UK government sets out environmental vision
The UK government has published a White paper promising to make this the first generation that leaves the country's environment in a better state than how they found it.
In The Natural Choice, Environment Minister Caroline Spelman sets out her ambition for the natural world and the environment, putting responsibility back into the hands of the country's inhabitants.
The 78 page report, the first White Paper on the natural environment for 20 years puts the value of nature at the heart of the choices to be made within the country in terms of enhancing the environment, economic growth and personal wellbeing. Spelman says too often we take for granted the "goods, services and amenity value nature freely provides us" and sets out her vision to encourage that we "properly value the economic and social benefits of a natural healthy environment".
Putting the intrinsic value of nature at the centre of the strategy, the government aims to establish a National Ecosystem Assessment ensuring there is better account for the impact on nature. Engaging with local communities to educate and inform on the importance of the natural environment, establishing and developing a green economy, emphasising the connections between people and nature as well as providing leadership within the European Community are the key aims of the paper to make caring for the environment more of a mainstream practice.
One of the key pledges is to create a business-led Ecosystem Market Task Force. Led by the Kingfisher CEO Ian Cheshire, the task Force will review the opportunities for UK businesses in green foods, enhancing the market in sustainable natural services. They task force will examine the opportunities for the financial sector to market new 'greener' products that make a natural capital return for investors, and the environment alike.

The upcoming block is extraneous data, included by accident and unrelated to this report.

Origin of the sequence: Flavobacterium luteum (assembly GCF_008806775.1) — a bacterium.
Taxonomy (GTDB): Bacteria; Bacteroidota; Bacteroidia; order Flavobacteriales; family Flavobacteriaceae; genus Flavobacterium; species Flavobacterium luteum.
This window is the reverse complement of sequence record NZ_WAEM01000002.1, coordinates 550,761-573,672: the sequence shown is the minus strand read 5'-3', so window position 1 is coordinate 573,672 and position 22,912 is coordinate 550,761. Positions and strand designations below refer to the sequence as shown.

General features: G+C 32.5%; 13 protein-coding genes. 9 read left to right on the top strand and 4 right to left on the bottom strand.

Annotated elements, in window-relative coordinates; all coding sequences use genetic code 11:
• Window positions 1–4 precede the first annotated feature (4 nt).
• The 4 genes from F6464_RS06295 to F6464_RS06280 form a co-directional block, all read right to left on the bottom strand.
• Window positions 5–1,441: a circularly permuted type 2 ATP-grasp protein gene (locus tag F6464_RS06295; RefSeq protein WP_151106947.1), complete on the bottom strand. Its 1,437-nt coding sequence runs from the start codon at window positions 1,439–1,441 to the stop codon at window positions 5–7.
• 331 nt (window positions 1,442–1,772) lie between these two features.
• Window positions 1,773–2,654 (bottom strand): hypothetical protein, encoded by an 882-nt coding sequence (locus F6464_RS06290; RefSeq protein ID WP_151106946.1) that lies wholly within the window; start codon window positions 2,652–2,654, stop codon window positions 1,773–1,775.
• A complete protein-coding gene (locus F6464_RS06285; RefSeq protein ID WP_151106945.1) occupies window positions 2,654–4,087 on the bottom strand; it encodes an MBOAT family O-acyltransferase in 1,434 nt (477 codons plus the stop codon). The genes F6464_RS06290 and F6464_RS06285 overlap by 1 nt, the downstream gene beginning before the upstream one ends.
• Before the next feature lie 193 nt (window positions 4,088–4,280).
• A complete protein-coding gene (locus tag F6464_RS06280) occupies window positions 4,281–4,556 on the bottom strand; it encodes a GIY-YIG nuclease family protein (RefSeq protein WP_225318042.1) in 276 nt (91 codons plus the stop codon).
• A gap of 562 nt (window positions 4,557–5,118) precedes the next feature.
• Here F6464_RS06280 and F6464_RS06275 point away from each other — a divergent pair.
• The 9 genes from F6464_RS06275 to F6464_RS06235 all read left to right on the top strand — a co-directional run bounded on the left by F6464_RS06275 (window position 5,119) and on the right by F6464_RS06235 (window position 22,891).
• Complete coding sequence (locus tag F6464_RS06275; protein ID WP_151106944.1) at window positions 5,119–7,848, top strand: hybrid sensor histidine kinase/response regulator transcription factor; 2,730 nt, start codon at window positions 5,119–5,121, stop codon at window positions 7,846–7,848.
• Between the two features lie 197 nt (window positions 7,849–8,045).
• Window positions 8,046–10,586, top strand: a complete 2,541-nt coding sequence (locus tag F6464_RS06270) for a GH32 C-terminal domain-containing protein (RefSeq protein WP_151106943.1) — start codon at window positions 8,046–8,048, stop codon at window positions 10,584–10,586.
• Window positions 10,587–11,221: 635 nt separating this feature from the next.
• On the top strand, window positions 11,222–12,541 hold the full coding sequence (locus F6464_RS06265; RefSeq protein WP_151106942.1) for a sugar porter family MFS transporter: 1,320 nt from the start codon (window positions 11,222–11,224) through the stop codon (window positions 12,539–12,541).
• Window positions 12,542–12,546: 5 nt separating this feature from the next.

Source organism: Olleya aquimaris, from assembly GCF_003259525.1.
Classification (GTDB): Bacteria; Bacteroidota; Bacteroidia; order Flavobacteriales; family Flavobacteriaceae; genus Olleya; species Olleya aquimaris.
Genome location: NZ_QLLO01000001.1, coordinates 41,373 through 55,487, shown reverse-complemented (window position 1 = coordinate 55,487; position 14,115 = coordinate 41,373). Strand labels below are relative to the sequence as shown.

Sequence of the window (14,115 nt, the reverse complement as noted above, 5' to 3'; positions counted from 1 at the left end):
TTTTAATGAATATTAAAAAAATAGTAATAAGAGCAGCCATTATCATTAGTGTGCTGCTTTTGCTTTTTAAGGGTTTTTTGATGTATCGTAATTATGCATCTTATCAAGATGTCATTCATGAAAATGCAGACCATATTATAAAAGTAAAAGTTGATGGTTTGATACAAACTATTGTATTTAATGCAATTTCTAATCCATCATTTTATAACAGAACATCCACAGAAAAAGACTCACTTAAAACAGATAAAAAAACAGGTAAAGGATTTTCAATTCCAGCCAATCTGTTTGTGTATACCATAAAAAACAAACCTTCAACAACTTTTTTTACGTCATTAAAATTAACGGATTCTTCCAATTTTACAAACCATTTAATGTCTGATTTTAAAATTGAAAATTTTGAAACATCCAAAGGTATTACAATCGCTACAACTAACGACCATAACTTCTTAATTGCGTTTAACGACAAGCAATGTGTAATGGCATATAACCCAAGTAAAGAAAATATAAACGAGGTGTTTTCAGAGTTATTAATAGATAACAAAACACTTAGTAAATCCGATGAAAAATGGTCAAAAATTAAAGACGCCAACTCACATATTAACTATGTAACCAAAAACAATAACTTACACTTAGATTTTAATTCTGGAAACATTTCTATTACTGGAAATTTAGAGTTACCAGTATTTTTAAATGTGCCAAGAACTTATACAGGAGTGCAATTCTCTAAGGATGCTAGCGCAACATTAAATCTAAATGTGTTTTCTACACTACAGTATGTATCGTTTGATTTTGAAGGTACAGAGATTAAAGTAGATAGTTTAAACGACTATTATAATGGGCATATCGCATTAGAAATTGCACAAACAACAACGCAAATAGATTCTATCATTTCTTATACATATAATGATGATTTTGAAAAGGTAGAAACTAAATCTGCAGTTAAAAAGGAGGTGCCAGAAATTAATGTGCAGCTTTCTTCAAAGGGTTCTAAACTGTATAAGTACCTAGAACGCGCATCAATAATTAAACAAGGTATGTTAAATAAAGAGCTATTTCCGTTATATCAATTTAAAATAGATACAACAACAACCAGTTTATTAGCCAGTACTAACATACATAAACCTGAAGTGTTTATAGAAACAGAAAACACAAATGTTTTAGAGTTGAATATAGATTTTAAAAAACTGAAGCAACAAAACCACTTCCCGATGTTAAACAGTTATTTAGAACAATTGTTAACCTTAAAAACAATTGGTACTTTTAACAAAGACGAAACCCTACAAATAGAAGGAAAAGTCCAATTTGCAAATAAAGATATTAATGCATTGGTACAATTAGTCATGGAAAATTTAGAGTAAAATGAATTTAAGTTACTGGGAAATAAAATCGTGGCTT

New guidance for business in 2012 will allow them to measure and report on their corporate environmental impact.
By spring 2012, the government will have established a system of measurement and indicators to track the progress of their green agenda.
Response to the report initially has been mixed. The Campaign for National parks describes it as a "far-reaching vision" enabling their country to "reconnect people with nature and properly account for the impacts of development on our natural environment". A statement from the group adds, "We think that national parks, the authorities that run them, and the wide community-based partnerships they support, are extremely well placed to take a lead on making this happen, and also to be leaders on outdoor education, which was a major theme at the launch of the Government's vision."
William Worsley Country Land and Business Association President welcomed key recommendations, including the "landscape scale approach underpinning the Nature Improvement Areas pilot scheme" and the "more local approach set out in the Green Area Designation proposals".
But he warned: "We need to ensure land managers are not put off participating through fear of yet more cumbersome planning controls."
In a joint statement, The Ramblers and British Mountaineering Council said however: "The white paper fails to fully recognise the important role that access and recreation play in facilitating the public's understanding and enjoyment of the natural environment."
In the farming community, the National Farmer's Union said they aim to work closely with government to find the right balance between food production and the natural environment. Deputy president of the union Meurig Raymond said farmers, who manage 75 per cent of the country's land surface, would play a crucial role in any future activities relating to the natural environment adding the NFU had "long argued for the need to produce more but impact less" but said the White Paper needed to be "more convincingly joined up" in its messages and delivery on environmental priorities.
Top Image: English Lake District, Credit: © Kevin Eaves